Is there such a thing as too many exclamation points?
F. Scott Fitzgerald was no fan of exclamation points. Using them, he said, “is like laughing at your own joke.” Yet for all his snarky disdain, the things were all over his writing, like pollen on a windshield. We counted 125 in The Great Gatsby, 377 in This Side of Paradise. But Fitzgerald’s surrender to the lure of exclamation points is no reflection on his genius or his willpower. He simply couldn’t kick the habit. Neither can we!
If you’ve noticed yourself and pretty much everyone you know indulging in exclamation points with increasingly wanton abandon in texts, emails, kitchen-counter notes (“Hon—I’ll pick up the kibble & dry cleaning!!”) and online postings, you’re not imagining it. Nor does a single mark suffice. Conveying sufficient positivity and warmth requires a double serving at least—ideally sugared generously with emojis.
Of course, not everyone is sweet on exclamation points. “What’s worse than an exclamation point?,” asks David Kowal in the MetroWest Daily News. “A series of exclamation points, strung together, like a triplet or quadruplet of identical unwanted siblings; two is never enough.”
Indeed, there is even a name for exclamation excess—bangorrhea. It’s a portmanteau word combining “bang,” printerspeak for “exclamation point” and … well, you get the idea. The Urban Dictionary defines bangorrhea as “overusing exclamation points in a vain and failing attempt to make your writing sound more exciting.”
One may reasonably ask, “Why the fuss over a dinky little line with a dot beneath it? Who cares?” Clearly, a lot of people do. Over the years, the Punctuation Wars have been … well, punctuated by impassioned disputes over the comparative virtues of em dashes vs. colons and periods vs. semi-colons, not to mention, the endless food fights over the Oxford comma. But perhaps the ! is such a singular bone of contention because it’s the only mark that signifies emotion. Not just excitement and friendliness, but surprise, shock, fear, menace and disapproval. (If you’re writing in Spanish, you’ll need to bookend your exclamations, as in “¡Mi perro se comió mi tarea!” That gives readers a heads-up that an emotion-laden sentence lies ahead. They don’t need to wait till the end.)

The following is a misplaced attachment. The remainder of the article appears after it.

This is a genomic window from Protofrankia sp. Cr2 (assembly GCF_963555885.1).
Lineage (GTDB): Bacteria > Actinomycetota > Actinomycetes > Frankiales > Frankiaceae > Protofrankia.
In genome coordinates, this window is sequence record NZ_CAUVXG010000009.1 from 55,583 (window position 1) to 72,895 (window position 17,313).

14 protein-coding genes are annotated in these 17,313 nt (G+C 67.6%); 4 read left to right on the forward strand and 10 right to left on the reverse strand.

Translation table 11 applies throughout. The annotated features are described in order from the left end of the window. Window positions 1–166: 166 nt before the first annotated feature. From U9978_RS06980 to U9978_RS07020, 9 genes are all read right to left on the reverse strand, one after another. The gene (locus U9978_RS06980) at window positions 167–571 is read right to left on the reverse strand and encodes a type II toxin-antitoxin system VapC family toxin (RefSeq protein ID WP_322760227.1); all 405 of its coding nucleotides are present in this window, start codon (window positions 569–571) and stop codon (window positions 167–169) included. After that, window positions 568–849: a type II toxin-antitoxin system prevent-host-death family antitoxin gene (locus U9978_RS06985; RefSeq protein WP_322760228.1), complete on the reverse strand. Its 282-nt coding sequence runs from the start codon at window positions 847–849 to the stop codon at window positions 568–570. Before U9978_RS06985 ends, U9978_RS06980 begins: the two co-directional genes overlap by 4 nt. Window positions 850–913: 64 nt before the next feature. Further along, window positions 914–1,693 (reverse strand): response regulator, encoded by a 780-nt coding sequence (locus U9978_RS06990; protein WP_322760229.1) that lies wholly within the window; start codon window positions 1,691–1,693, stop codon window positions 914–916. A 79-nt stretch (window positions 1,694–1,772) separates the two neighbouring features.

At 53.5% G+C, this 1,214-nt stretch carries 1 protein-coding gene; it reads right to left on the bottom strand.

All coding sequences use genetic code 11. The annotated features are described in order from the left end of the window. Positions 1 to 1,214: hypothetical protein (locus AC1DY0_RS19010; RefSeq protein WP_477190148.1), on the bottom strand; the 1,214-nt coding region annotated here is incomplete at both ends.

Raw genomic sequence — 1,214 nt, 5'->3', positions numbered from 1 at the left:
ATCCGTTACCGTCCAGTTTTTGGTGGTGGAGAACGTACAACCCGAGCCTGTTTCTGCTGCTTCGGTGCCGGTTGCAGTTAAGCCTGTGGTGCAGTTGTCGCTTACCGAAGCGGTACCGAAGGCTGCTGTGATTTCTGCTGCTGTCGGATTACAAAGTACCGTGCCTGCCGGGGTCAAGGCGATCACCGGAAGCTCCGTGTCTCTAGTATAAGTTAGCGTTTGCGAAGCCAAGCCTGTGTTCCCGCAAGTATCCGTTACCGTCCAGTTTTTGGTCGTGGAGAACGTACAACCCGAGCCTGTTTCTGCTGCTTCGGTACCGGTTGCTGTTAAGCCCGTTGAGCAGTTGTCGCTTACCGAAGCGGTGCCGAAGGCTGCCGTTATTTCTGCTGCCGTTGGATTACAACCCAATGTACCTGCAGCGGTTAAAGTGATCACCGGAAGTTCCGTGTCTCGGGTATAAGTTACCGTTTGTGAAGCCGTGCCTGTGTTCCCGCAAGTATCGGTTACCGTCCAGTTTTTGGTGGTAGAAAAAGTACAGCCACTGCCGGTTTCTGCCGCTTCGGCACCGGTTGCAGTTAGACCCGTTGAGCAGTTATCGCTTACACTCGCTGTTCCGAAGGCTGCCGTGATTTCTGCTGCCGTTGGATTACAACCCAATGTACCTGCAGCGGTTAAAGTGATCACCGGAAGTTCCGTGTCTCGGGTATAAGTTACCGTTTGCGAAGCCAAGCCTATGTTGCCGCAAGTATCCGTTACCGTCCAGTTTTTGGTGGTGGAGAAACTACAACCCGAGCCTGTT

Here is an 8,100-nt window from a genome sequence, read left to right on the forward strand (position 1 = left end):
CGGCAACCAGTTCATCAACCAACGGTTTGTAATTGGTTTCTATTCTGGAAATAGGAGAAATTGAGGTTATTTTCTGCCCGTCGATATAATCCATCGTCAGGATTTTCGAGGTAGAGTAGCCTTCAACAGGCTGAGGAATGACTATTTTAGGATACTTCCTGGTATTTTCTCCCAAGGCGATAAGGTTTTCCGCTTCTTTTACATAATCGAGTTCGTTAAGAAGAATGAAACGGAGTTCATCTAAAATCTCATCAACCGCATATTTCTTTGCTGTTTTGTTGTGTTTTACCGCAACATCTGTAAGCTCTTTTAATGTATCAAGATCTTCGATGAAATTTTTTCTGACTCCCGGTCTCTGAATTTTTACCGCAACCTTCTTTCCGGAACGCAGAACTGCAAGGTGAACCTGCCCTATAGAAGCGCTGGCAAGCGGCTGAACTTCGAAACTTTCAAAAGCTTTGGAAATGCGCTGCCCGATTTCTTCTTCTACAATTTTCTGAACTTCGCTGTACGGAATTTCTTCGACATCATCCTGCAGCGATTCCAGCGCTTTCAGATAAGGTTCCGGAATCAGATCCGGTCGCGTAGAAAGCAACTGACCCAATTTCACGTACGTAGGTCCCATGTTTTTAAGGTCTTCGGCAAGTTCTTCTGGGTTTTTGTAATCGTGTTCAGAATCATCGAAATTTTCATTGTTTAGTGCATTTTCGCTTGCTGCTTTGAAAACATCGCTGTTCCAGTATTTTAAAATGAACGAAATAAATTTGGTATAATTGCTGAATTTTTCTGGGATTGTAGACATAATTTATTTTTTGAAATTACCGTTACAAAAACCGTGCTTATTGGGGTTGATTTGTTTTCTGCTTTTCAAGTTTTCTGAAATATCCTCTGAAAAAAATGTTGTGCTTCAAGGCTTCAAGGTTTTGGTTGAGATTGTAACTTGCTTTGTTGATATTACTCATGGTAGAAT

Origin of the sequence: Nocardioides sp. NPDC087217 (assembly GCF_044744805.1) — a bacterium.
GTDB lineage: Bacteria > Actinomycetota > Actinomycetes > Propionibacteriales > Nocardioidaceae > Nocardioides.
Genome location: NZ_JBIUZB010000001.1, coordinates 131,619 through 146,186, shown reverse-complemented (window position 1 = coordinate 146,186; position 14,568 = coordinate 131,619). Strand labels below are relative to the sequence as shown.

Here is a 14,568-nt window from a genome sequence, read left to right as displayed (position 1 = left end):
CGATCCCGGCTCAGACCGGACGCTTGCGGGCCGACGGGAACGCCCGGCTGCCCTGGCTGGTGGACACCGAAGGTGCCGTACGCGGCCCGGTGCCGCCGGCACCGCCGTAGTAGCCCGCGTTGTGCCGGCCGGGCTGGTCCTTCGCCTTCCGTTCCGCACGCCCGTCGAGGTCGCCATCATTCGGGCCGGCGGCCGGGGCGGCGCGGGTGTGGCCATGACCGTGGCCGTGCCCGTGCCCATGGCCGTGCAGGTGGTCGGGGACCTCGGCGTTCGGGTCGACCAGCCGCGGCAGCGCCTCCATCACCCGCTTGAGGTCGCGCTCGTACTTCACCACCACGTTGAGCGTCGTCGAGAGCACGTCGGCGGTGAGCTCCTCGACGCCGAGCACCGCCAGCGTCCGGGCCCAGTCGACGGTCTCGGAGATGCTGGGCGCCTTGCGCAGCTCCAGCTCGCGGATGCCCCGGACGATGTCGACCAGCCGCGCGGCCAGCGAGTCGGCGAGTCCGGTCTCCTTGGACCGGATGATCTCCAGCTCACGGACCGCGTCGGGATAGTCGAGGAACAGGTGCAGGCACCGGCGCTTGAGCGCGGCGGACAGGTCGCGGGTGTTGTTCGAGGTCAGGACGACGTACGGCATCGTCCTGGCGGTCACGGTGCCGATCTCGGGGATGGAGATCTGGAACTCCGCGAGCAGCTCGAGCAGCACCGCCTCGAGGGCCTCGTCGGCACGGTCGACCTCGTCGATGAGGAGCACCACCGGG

Some organizations simply won’t hear of allowing exclamation points into their marketing content. Apple bans its distributors from cluttering ads with exclamation marks. The UK’s Department of Education requires grade-school teachers to discourage pupils from using exclamation points for sentences that don’t begin with “How” or “What.” Thus, “How dashing you look in that Corsican battle helmet!” is acceptable. “Watch out—python!” would be marked incorrect.
But not all punctuation pundits are so punitive. In their book, Send: Why People Email So Badly and How to Do It Better, David Shipley and Will Schwalbe argue that “exclamation points can instantly infuse electronic communication with human warmth. … ‘I’ll see you at the conference,’ is a simple statement of fact. ‘I’ll see you at the conference!’ lets your fellow conferee know that you’re excited and pleased about the event.” In a text or email, failure to exclaim can render a simple measure cold and distancing—“Thank you” vs. “Thank you!!”
There are even two towns on the world map whose name includes an exclamation point: Westward Ho!, a tiny UK coastal village near Devon, and Saint-Louis-du-Ha!-Ha!, an even tinier parish municipality in Quebec province. In the 1980s, the city of Hamilton, Ohio, one of the nation’s foremost manufacturers of coated paper, food mixes and safes, briefly tacked a ! on to its name to the amusement and derision of residents and journalists. The embellishment was removed a few years later, but in 2009, Hamilton won Gold in the Berkeley Springs International Water Tasting Awards for best-tasting municipal water in the United States—surely worth a bit of decorative punctuation.
The U.S. Patent & Trade Office website lists scores of brands and companies with an exclamation point in their name. The best known, no doubt, are Yahoo! and Chips Ahoy!, which have deftly leveraged the mark to convey excitement and joy. Joop!, the German clothing and cosmetics firm, even went so far as to apply for trademark protection of the ! (The EU courts said, No!) For Yum!, the global fast food conglomerate, the ! is a matter of necessity. Unpunctuated, the name would just sit there in ironic detachment.
As for us at Carpenter Group, we haven’t made up our minds about exclamation points—whether to keep tapping them out by the dozen, or parceling them out with restraint. It’s all so confusing. It really is!!!